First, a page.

3.  What is important about the document?  What information am I supposed to be gathering from it? What techniques did we use to identify the key pieces of information?

    4.  If I had to give a 30-second “elevator pitch” about the content of the document to someone unfamiliar a with it, what would I say?

    Then I attended an environmental law panel; the most interesting speaker was Dr. James Cervino, explaining the link between sea ice melt, sea level rise, and violent storms.  He argued that cold water makes storms less violent, and that warmer water and melting Arctic ice were likely to turn smaller storms into hurricanes. In addition, sea level rise destroys vegetation, which is dangerous because vegetation protects areas from storms: that is, areas with lots of trees, etc. are less likely to be devastated by storm surge.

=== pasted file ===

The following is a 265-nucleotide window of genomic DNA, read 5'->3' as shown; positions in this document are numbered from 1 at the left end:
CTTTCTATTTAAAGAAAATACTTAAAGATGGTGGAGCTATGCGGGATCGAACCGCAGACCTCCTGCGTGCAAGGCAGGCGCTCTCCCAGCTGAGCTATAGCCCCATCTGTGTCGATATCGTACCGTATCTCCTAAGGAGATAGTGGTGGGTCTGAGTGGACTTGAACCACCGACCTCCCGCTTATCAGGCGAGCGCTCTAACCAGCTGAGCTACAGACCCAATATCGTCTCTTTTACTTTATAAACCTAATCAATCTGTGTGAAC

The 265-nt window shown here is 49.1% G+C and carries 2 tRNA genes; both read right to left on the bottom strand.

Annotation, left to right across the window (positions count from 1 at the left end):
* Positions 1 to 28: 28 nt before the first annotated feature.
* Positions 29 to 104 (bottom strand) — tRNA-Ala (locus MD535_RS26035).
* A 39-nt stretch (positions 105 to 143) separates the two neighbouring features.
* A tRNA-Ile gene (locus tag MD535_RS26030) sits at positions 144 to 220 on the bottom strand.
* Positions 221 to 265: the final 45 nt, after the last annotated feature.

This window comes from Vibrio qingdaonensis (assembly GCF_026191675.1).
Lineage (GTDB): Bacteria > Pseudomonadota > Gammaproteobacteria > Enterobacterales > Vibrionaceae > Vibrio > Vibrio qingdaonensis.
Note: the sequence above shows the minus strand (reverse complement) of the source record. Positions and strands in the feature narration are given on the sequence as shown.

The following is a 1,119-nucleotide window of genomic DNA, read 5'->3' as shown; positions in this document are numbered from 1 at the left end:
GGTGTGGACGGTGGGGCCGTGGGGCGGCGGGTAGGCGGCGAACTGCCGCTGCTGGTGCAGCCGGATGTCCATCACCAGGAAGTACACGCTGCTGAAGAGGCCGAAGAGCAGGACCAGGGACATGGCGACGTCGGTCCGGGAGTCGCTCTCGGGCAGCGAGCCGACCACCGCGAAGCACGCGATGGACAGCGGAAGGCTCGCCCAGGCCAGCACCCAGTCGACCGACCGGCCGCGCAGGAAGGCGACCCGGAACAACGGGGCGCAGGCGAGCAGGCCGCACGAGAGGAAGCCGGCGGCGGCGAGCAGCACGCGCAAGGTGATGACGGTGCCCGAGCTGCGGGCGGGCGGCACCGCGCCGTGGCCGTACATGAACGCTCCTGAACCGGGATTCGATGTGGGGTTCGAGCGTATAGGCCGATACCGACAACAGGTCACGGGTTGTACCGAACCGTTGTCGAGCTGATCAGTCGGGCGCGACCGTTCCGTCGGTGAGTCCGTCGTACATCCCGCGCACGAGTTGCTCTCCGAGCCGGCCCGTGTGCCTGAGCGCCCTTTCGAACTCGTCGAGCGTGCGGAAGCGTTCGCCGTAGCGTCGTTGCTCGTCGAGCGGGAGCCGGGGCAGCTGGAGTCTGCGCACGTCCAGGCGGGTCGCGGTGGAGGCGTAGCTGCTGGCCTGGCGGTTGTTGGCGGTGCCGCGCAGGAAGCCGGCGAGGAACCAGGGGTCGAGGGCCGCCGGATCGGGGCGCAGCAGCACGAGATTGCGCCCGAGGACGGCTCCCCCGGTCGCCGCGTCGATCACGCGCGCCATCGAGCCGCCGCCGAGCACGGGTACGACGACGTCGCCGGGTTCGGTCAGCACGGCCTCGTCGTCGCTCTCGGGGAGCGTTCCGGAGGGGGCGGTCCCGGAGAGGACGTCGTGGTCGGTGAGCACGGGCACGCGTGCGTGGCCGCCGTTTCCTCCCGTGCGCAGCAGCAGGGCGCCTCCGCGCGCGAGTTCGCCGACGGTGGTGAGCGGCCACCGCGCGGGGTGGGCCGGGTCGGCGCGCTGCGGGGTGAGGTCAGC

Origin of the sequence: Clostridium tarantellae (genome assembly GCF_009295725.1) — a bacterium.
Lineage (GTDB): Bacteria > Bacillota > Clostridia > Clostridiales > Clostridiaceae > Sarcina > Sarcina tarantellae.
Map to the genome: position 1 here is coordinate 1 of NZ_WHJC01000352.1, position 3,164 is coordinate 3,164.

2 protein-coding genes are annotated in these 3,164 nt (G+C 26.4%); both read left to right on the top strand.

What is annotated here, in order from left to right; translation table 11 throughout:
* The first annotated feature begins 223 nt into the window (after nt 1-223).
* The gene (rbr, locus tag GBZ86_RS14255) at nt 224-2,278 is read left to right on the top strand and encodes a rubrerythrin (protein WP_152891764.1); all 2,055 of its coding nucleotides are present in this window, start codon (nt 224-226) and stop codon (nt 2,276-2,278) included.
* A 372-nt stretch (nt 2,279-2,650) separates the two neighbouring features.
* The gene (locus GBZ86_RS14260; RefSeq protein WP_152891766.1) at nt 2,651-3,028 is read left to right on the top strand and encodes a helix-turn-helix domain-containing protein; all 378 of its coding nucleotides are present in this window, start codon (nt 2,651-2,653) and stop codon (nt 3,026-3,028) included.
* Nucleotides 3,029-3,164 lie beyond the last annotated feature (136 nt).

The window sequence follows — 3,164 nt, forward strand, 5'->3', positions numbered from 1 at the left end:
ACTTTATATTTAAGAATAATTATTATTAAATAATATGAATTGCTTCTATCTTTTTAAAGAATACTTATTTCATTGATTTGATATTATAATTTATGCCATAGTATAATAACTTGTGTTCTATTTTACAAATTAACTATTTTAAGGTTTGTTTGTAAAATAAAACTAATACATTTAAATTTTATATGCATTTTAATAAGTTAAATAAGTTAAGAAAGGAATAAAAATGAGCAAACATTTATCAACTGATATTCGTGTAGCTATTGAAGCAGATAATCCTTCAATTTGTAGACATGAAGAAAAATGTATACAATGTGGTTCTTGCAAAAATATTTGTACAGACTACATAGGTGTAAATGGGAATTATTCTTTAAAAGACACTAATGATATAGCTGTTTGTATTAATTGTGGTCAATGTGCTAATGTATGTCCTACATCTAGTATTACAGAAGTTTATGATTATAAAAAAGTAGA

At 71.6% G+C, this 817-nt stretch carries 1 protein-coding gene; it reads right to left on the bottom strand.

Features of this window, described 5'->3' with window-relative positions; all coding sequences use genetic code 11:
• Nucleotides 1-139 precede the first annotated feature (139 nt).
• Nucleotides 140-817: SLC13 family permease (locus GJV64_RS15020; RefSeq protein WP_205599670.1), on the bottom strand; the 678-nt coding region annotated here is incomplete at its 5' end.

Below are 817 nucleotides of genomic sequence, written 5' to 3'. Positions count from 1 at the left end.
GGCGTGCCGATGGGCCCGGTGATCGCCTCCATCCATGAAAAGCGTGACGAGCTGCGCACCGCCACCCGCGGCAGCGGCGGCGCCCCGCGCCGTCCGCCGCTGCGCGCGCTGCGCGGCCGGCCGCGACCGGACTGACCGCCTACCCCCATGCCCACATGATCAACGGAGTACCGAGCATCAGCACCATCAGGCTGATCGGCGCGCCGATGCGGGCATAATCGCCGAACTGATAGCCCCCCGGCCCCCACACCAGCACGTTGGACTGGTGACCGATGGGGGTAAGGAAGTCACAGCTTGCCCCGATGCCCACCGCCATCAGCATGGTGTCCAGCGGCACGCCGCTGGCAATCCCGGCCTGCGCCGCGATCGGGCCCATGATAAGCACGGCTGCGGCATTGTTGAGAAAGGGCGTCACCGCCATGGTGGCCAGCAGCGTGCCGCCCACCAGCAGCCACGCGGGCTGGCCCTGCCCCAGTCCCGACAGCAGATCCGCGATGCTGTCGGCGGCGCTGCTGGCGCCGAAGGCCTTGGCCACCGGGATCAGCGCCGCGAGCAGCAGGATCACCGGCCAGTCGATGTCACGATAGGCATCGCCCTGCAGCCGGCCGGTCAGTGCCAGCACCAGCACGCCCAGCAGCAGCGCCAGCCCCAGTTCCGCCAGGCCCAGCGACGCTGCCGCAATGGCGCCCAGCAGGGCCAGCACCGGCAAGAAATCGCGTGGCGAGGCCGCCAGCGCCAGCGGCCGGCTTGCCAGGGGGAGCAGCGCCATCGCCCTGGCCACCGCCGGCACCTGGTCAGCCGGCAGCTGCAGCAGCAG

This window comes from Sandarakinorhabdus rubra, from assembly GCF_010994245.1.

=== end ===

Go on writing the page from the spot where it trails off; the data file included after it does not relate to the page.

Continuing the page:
Later in the weekend, I went to a joint panel of the sections of Islamic and Jewish law.  The most interesting discussions were about Turkey, which has followed a very different model from both the more militantly Islamic Arab states and the secular west.  First Russell Powell of Seattle discussed Turkish public opinion: only about 20 percent of Turks favor Sharia law, and when asked to detail what that meant, many of them favored fairly moderate interpretations of this concept.  And yet Turkey is governed by a more or less religious party.  How come?